FAQs about Employer Sponsored Pensions

Q.   When is the best time to start a pension?
Q.   What are the benefits of starting a pension?
Q.   Is my company responsible for setting up my pension?
Q.   What happens if I leave my job?
Q.   What happens if I am made redundant?
Q.   Is my pension protected if my company goes into liquidation?
Q.   Do I contribute and how much should I contribute
Q.   What is an AVC (Additional Voluntary Contribution)?
Q.   What is a PRSA (Personal Savings Retirement Account)?
Q.   Can I retire early?
Q.   What happens if I need to retire as a result of ill health?
Q.   Am I still entitled to a State Pension if I am part of a company pension scheme?
Q.   What happens to my pension fund if I die before retirement?
Q.   Is my pension taxable?
Q.   Can I take money out of my Pension Plan?
Q.   How often should I review my financial situation?

If you have any further questions please feel free to contact us on:Tel: 091 788000 or email: admin@hcgroup.ie


When is the best time to start a pension?

You should start providing for your pension immediately.  The longer you leave it the more it will cost – it’s as simple as that. The longer you have been investing into your pension fund the more money you will have at retirement, allowing you to maintain your standard of living and enjoy the rewards of working for so many years. You will need to look at your current outgoings to see what you can afford to put away and review regularly as your circumstances change.

What are the benefits of starting a pension?

You are entitled to income tax relief on your contributions into a pension. This means that the government will not tax money being paid into a pension plan so long as it does not cross certain limits. The growth you make on your money while it is invested is also tax‐free. Knowing you are providing for your future will also give you peace of mind.

Is my Employer responsible for setting up my pension?

There is no legal obligation on an employer to set up a pension arrangement for its employees. If a plan is in place each employer’s arrangement will have its own unique eligibility rules setting out who can join, when they can join and the benefits available to them. In the past many employer sponsored arrangements only catered for full-time employees. However, following part-time worker legislation in 2001 this is generally no longer the case.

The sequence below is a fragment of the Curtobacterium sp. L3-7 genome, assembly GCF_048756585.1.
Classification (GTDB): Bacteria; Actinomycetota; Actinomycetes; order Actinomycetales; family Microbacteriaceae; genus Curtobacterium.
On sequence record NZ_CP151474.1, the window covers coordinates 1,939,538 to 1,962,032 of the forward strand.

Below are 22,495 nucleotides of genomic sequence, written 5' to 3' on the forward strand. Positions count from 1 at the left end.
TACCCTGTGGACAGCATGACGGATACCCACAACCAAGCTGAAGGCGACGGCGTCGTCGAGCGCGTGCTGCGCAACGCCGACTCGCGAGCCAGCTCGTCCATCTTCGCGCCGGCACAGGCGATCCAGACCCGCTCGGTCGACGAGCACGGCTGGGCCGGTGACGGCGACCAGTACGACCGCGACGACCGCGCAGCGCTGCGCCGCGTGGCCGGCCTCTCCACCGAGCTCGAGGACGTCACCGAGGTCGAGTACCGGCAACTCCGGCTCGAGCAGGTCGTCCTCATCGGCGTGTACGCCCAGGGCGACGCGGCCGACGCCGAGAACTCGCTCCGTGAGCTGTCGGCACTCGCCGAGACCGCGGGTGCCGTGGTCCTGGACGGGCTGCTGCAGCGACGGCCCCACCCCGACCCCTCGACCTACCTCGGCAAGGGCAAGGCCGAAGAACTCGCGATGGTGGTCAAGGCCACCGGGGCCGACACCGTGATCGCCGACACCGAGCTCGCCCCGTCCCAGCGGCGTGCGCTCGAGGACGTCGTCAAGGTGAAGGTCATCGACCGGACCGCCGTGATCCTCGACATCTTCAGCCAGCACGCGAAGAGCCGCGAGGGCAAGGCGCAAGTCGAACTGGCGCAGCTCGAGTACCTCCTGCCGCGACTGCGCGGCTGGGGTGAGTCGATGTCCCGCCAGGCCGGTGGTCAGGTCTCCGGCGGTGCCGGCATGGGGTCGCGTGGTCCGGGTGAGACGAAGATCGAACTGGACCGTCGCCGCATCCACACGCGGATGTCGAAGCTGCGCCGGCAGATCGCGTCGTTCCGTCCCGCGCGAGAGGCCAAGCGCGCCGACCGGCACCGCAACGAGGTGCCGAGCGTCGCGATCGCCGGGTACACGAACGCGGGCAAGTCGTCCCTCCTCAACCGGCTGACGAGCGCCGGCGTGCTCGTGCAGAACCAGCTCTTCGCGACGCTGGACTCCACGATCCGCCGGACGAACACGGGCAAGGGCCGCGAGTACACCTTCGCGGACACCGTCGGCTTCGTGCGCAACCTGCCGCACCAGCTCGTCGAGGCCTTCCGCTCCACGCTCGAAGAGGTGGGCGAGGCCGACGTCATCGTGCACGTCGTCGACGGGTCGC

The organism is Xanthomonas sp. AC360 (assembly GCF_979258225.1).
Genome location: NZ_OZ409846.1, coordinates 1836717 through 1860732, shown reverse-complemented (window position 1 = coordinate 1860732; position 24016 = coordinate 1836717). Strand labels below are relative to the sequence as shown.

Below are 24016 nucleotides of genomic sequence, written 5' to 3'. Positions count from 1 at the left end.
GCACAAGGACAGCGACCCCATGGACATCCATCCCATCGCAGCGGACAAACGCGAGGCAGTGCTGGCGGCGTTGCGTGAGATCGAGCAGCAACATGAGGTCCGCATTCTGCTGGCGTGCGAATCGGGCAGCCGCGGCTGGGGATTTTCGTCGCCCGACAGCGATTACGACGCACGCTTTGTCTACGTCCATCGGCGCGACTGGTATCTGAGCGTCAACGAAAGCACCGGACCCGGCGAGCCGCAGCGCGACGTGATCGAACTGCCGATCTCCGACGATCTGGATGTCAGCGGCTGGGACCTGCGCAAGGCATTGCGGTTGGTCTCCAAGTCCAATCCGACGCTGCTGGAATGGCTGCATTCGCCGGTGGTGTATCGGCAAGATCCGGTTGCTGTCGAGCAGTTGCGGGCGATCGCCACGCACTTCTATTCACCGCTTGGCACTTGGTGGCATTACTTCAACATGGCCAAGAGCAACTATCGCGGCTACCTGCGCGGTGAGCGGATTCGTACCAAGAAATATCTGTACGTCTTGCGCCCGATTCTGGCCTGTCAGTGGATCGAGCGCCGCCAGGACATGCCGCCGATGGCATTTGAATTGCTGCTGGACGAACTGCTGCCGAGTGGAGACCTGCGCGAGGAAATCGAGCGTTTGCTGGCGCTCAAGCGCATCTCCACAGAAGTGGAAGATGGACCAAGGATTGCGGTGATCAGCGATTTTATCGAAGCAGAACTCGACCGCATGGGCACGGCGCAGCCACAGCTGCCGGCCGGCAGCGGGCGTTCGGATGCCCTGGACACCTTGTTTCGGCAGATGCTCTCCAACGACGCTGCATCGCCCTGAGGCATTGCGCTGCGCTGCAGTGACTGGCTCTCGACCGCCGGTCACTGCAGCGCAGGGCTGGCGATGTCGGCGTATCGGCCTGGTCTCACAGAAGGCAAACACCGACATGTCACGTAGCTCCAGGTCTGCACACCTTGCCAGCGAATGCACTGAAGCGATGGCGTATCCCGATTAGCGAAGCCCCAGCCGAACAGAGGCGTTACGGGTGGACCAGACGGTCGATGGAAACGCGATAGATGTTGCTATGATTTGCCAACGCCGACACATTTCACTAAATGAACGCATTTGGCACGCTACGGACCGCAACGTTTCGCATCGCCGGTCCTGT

All employers are required to have entered a contract with a PRSA provider so that access to at least one Standard PRSA is available for all “excluded employees”.

What happens if I leave my job?

Membership of an employer sponsored arrangement ceases when you leave that employment. If you have more than two years Qualifying Service, which normally means two years in the scheme as a member for pension purposes, you will be able to:

  • Leave your benefit in the plan until you retire (known as a deferred or preserved benefit),
  • Move or transfer the value of your pension benefits to another pension arrangement.

What happens if I am made redundant?

Assuming your pension scheme is an Occupational Pension Scheme you have the following options.

  • Leave it in the existing scheme, where it will continue to be invested, and then draw your benefits at retirement. You will need to contact the scheme trustees when you want to retire
  • Transfer it to another Occupational Pension Scheme if you are/become a member of another one.
  • Transfer to a Personal Retirement Bond (“Buy Out Bond”) or PRSA with a provider of your choice. You choose the provider and the investment strategy and have control over the investment of the pension thereafter.

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Is my pension protected if my Employer goes out of business?

The assets of your pension scheme are totally separate from the assets of the employer company and completely safe. In most cases, if a company goes into liquidation, the company’s pension scheme will be wound up. The trustees of the pension scheme are responsible for winding up the scheme, according to the rules of the scheme and current law. You have a number of options that are similar to those available to you if you leave the employer but they do depend on the terms of the scheme winding up.

Do I contribute and how much should I contribute